With the year coming to a close, you know what that means—it’s time to have some good lobster! Of course, summer will always be synonymous with lobster, but the colder months are also perfect for feasting on this delicious seafood. With lobster fishing in full swing from mid-September to late November, you indeed won’t run out of fresh lobsters to enjoy with family and friends!
There’s nothing like a well-cooked crustacean to satisfy your taste buds and fill up your stomach! Lobsters are arguably one of the most delicious sea creatures, aside from crawfish, shrimp, and crab. No celebration can be complete without a good serving of lobster—with its sweet and satisfying flavor, anyone would finish the meal feeling positively full and happy.
Lobsters are absolutely divine, but they can be pretty tricky to eat. You know what they say, good things don’t come easy. Unlike pork or chicken, the tasty meat of lobsters is enclosed in a hard shell, and some of its parts may seem complicated to dissect or take apart.
If you don’t know what you’re doing, you may end up tackling the lobster during the whole meal instead of enjoying your meal! Read our guide below to find out how to eat a lobster properly:
When you order your lobster, you’ll most likely be provided with a selection of tools. The waiter may offer you a bib, a small fork, a nut/lobster cracker, and a towelette. Everything on your table, you’ll need! Don’t second-think the bib—if you’re eating lobster for the first time, you’ll need to wear it.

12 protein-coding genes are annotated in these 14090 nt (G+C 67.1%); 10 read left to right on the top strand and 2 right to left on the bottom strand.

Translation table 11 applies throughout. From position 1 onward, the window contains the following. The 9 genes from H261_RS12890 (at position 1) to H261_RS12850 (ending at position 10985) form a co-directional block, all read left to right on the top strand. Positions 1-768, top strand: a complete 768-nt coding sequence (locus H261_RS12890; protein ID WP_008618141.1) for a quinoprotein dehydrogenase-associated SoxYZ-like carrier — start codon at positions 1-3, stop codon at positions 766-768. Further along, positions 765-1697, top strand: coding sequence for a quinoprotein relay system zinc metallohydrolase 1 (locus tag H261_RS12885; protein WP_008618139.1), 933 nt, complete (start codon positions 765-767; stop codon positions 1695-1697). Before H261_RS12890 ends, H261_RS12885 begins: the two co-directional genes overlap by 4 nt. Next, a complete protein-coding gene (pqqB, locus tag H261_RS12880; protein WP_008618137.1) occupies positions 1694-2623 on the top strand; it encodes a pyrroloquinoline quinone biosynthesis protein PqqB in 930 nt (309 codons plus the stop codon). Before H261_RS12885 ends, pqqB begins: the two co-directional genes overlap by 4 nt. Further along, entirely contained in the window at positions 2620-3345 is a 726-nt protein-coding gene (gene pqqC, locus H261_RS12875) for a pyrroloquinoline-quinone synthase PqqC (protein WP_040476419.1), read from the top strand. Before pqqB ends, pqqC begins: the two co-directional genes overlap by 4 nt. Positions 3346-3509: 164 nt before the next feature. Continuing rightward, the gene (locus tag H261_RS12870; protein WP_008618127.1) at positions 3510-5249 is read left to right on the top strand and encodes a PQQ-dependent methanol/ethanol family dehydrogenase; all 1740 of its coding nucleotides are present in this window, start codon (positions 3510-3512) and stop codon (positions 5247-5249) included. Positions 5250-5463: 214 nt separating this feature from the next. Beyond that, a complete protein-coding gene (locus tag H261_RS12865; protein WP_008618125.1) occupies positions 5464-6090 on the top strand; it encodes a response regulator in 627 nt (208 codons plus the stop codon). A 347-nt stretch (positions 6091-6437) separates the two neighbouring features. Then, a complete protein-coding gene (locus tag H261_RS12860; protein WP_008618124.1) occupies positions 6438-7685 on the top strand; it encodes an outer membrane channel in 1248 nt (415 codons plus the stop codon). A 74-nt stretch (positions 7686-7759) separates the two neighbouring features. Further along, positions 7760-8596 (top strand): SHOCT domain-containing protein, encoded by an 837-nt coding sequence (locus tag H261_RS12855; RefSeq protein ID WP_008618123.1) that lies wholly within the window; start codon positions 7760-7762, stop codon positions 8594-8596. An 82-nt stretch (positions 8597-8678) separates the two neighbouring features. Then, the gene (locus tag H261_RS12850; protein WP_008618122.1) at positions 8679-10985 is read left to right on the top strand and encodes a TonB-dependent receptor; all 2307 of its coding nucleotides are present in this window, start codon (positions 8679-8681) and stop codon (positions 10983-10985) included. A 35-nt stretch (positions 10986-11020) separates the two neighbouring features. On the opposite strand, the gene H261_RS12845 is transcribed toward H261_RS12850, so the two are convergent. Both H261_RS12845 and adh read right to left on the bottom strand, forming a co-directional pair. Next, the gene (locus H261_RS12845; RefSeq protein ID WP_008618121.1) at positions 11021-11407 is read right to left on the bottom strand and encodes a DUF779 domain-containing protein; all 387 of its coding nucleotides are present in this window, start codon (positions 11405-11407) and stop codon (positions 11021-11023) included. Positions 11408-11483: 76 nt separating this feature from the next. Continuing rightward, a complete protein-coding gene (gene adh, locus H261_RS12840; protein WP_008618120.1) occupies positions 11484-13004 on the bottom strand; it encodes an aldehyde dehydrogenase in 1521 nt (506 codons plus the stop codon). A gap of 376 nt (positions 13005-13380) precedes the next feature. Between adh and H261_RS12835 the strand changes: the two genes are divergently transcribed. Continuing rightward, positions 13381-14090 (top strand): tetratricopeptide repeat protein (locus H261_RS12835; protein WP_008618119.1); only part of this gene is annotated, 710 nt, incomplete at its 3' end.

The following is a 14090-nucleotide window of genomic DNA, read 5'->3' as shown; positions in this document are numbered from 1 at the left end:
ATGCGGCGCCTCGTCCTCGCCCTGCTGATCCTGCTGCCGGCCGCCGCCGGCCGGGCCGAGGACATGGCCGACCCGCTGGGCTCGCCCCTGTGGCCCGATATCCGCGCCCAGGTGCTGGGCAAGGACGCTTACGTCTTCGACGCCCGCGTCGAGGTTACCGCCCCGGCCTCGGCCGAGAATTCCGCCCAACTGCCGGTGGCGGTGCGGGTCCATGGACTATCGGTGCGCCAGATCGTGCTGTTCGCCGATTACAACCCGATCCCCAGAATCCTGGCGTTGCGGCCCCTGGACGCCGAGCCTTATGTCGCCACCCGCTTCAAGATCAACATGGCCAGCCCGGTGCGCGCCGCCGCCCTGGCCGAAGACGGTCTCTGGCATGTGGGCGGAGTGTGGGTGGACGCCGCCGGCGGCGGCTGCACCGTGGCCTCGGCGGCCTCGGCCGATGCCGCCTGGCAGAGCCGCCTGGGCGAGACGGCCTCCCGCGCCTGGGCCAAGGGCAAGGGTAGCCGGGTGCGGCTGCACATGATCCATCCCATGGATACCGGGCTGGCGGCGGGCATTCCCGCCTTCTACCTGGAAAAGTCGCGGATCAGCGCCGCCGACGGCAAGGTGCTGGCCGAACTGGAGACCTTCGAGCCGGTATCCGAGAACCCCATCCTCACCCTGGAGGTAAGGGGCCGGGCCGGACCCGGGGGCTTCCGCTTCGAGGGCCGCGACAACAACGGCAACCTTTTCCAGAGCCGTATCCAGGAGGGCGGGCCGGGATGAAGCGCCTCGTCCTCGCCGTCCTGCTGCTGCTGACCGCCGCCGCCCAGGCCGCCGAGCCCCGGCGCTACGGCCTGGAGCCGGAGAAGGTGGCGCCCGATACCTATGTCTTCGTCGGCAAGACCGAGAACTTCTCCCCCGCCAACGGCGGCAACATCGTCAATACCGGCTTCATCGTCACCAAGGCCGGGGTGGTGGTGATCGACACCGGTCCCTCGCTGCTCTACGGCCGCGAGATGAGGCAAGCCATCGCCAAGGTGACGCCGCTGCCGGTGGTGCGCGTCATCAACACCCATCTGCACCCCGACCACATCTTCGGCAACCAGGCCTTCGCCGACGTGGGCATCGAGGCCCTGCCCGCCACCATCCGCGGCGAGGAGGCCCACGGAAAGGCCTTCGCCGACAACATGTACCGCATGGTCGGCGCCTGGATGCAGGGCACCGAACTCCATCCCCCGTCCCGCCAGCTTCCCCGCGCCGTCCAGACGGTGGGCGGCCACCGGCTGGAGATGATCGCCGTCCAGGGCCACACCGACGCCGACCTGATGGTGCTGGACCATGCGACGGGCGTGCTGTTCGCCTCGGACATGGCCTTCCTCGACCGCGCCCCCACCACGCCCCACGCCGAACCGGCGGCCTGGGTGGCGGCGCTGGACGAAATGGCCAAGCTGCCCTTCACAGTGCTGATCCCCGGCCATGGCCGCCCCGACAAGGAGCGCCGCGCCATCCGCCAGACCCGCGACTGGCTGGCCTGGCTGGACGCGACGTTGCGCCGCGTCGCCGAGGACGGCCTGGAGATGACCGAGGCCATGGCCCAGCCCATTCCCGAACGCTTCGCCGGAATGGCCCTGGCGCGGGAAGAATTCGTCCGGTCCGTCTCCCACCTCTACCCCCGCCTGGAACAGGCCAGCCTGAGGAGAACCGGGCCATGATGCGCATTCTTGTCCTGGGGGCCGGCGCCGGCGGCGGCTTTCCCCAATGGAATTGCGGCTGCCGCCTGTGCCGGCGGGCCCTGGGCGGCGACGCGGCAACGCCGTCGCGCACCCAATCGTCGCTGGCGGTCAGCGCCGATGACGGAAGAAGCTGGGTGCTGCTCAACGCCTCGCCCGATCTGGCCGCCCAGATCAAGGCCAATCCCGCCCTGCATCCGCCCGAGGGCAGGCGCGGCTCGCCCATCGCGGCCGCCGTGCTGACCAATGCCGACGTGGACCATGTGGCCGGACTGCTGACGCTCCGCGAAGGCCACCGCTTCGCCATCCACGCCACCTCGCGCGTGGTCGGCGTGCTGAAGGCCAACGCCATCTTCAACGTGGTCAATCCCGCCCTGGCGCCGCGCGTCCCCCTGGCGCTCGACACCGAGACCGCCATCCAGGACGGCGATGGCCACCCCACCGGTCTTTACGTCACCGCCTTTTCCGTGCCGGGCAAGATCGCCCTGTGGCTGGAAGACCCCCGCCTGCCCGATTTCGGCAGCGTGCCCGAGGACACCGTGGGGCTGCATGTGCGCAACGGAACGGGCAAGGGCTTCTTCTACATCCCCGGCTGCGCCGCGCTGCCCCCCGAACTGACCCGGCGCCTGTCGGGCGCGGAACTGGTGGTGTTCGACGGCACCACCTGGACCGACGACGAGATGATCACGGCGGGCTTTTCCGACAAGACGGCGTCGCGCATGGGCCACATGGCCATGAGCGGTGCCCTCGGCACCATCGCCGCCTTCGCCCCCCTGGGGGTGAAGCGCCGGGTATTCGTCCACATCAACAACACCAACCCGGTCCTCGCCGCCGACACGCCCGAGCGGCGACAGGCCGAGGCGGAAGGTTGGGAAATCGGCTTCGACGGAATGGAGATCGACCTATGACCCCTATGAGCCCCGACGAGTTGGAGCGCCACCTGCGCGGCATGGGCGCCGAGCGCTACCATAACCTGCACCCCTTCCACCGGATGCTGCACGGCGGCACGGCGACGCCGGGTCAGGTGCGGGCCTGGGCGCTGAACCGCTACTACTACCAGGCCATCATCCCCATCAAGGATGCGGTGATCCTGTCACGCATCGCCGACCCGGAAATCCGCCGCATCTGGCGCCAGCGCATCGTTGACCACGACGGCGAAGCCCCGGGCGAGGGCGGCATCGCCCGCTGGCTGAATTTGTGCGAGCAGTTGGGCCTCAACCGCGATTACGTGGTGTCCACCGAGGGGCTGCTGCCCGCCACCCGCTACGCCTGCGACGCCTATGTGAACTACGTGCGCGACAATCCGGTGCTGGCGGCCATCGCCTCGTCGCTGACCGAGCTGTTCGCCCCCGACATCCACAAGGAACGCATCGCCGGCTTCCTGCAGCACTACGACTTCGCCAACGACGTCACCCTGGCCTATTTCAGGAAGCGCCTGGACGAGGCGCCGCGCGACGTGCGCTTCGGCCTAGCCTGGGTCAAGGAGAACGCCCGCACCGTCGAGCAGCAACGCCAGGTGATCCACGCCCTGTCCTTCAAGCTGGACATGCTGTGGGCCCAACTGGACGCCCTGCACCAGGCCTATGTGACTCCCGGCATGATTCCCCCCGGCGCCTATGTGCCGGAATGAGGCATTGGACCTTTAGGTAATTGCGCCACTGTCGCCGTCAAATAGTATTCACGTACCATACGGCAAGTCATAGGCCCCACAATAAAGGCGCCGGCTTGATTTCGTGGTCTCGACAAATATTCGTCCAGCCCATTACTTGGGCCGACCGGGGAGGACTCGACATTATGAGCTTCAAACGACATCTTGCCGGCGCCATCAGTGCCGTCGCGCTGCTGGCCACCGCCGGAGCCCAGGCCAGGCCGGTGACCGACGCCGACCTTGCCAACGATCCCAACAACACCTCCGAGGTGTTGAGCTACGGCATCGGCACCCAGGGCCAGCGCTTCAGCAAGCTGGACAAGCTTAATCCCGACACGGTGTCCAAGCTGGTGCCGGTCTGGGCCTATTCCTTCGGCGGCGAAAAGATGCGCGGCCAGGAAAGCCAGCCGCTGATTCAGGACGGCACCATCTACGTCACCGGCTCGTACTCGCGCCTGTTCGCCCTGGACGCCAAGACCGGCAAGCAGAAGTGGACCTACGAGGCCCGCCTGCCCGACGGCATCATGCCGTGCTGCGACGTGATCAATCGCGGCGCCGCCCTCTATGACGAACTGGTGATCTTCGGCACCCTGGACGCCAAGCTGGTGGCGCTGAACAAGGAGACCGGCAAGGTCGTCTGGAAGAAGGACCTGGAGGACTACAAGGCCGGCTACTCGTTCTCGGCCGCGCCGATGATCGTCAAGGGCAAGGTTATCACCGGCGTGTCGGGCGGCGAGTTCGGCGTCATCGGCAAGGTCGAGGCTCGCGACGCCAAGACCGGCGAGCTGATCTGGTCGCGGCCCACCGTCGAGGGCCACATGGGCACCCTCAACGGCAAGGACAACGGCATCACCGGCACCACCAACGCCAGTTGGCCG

Just like any other job, the right tools are crucial to achieving the desired outcome. To have a satisfying lobster meal, you should know how to use everything provided to you. Eating a lobster, especially for the first time, will always be messy, so just accept the mess and dig in!
If you’re served a whole lobster, we recommend starting with the tail. To begin, grab the tail with one hand and the body with the other. Twist the tail and pull it away from the body to separate them from each other.
Once you’ve separated the tail from the body, cut it down the center with a knife, squeeze the edges towards the bottom, and then pull them apart to break the shell.
Separate the claws from the body by pulling them away with a slight twist. To break the claw’s shell, make sure to use a hammer or lobster cracker. Make sure to avoid being too aggressive because you might damage the meat! Carefully pull out the meat with a fork.
Don’t neglect the knuckles! The meat may be considerably less than the other areas, but they’re worth the effort, as they taste very sweet and are incredibly tender. Use a cracker or a knife to break the knuckles into pieces, then poke the meat out with a seafood fork or something similar.
Now, the lobster tomalley isn’t always popular among lobster eaters, but you won’t know if you like it if you don’t try! You can also mix the light green stuff in the body cavity where you broke off the tail into other dishes if you’re too squeamish to try it by itself.
Lobsters are never simple to eat at first, but the best things will always be worth it. Lobster-eating will take practice, but you’ll get the hang of taking the meat apart as long as you follow our guide. With practice, you’ll be able to eat and enjoy your lobster like a pro!
Are you looking for the best place to have lobsters? Then, stop by Crawfish Cafe! We may be well-known for being one of the best crawfish restaurants in Houston, but our lobsters don’t fail in comparison. Besides our Viet-cajun crawfish and lobster, you can also enjoy gulf blue crabs, littleneck clams, black mussels, shrimp, and more. Browse our menu today!
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